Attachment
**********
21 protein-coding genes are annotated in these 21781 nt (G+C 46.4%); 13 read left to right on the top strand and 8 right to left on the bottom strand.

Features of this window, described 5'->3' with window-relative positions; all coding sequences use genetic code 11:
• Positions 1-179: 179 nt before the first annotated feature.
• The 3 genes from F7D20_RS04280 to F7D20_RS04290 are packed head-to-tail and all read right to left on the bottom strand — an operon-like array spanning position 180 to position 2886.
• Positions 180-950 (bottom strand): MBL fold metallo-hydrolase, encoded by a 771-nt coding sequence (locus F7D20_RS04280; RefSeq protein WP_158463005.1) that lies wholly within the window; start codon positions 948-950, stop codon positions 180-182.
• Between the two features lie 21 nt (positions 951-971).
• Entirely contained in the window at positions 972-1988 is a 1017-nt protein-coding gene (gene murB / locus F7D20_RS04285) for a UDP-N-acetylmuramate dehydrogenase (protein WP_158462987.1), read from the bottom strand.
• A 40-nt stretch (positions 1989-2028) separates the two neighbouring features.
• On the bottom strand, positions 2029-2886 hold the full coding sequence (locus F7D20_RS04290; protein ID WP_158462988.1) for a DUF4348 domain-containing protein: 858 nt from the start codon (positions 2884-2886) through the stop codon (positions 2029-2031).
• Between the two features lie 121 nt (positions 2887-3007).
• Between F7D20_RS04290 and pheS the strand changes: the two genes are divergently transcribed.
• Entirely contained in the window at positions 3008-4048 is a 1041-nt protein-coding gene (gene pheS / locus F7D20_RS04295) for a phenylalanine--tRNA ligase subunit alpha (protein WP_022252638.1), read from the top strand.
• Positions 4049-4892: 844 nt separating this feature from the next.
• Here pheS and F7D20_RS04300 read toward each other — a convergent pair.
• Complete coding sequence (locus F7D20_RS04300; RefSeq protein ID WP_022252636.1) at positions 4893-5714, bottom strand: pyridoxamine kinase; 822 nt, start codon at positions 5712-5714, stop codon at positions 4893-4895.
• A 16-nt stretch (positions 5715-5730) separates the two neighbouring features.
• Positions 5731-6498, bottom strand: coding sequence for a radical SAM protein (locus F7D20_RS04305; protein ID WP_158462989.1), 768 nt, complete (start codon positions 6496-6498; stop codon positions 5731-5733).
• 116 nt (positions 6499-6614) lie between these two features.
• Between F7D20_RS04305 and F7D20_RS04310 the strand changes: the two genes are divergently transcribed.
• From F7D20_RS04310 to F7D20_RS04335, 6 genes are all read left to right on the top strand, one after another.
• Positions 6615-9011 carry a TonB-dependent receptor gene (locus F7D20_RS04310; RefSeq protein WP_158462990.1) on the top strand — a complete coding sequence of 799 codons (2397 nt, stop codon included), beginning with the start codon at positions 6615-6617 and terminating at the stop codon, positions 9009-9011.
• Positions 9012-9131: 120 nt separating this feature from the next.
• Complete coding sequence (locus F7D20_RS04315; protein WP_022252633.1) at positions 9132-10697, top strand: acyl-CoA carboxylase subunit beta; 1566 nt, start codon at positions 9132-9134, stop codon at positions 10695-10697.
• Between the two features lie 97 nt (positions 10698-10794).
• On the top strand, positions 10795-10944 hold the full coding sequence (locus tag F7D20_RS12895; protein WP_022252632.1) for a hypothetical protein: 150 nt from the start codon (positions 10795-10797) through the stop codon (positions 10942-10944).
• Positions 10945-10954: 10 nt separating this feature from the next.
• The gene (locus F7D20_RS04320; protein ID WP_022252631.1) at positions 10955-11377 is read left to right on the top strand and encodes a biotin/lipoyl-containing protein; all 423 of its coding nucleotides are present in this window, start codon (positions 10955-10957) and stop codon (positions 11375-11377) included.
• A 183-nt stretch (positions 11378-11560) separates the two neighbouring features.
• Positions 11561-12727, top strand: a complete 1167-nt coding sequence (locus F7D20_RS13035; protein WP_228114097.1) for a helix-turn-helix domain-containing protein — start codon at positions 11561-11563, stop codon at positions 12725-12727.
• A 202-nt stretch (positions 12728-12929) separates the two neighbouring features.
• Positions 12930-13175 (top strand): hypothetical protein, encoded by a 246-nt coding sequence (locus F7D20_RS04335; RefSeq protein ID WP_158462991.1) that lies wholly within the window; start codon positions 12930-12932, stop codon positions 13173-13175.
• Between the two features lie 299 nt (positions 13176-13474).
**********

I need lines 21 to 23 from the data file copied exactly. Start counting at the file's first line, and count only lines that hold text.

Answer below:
• Positions 6615-9011 carry a TonB-dependent receptor gene (locus F7D20_RS04310; RefSeq protein WP_158462990.1) on the top strand — a complete coding sequence of 799 codons (2397 nt, stop codon included), beginning with the start codon at positions 6615-6617 and terminating at the stop codon, positions 9009-9011.
• Positions 9012-9131: 120 nt separating this feature from the next.
• Complete coding sequence (locus F7D20_RS04315; protein WP_022252633.1) at positions 9132-10697, top strand: acyl-CoA carboxylase subunit beta; 1566 nt, start codon at positions 9132-9134, stop codon at positions 10695-10697.